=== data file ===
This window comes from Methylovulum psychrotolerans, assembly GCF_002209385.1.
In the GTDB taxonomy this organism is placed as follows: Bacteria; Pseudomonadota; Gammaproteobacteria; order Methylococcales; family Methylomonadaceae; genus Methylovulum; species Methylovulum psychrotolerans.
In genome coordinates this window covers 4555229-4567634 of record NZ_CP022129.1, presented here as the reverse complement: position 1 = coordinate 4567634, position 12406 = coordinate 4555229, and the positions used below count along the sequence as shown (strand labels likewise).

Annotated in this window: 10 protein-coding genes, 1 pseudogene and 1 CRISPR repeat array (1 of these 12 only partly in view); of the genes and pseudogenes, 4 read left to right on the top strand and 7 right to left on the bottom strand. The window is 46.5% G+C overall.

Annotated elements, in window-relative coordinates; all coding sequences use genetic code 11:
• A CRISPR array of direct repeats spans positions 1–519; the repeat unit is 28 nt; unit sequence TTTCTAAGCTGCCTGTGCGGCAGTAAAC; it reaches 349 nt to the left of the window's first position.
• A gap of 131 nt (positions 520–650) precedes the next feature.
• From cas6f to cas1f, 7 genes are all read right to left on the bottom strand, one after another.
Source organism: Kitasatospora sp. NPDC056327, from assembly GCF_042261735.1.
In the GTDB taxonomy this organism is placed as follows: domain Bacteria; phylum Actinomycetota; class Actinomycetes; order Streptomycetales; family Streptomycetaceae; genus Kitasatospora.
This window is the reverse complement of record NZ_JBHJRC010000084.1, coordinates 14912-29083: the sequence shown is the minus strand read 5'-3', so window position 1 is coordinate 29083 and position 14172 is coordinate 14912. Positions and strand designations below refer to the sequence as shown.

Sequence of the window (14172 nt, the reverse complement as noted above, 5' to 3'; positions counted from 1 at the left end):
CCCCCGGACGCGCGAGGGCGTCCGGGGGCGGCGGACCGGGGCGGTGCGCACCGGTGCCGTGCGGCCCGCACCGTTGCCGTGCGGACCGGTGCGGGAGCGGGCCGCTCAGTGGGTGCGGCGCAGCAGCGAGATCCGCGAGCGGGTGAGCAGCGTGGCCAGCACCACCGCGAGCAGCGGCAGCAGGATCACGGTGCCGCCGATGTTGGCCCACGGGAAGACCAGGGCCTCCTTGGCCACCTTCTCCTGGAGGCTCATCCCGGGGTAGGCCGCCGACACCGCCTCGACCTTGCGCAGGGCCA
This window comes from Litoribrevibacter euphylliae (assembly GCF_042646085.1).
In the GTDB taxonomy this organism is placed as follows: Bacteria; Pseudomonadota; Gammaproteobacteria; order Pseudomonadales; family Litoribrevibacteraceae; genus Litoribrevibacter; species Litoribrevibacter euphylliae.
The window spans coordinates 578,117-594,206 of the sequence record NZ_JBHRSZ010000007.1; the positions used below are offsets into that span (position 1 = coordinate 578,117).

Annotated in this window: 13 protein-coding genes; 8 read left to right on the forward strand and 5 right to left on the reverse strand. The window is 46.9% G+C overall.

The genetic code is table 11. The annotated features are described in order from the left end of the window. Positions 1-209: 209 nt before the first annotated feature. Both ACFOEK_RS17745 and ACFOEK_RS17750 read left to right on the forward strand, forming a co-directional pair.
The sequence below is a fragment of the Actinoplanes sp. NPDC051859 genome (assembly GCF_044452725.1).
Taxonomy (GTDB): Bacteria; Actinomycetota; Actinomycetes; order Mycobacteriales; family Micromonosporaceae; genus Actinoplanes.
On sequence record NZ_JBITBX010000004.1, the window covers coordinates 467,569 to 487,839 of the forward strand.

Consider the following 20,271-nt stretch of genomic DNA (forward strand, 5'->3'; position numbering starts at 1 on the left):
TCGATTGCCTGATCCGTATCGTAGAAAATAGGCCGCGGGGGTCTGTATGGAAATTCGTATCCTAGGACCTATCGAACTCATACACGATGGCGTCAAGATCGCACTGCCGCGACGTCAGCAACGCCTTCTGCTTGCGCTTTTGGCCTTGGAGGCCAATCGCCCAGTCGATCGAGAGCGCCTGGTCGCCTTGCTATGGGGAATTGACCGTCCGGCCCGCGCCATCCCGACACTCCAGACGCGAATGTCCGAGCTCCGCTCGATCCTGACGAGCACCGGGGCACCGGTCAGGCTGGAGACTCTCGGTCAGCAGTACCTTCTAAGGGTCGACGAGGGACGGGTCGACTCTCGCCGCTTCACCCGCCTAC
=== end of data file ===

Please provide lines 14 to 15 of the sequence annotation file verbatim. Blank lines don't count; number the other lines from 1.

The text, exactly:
This window comes from Litoribrevibacter euphylliae (assembly GCF_042646085.1).
In the GTDB taxonomy this organism is placed as follows: Bacteria; Pseudomonadota; Gammaproteobacteria; order Pseudomonadales; family Litoribrevibacteraceae; genus Litoribrevibacter; species Litoribrevibacter euphylliae.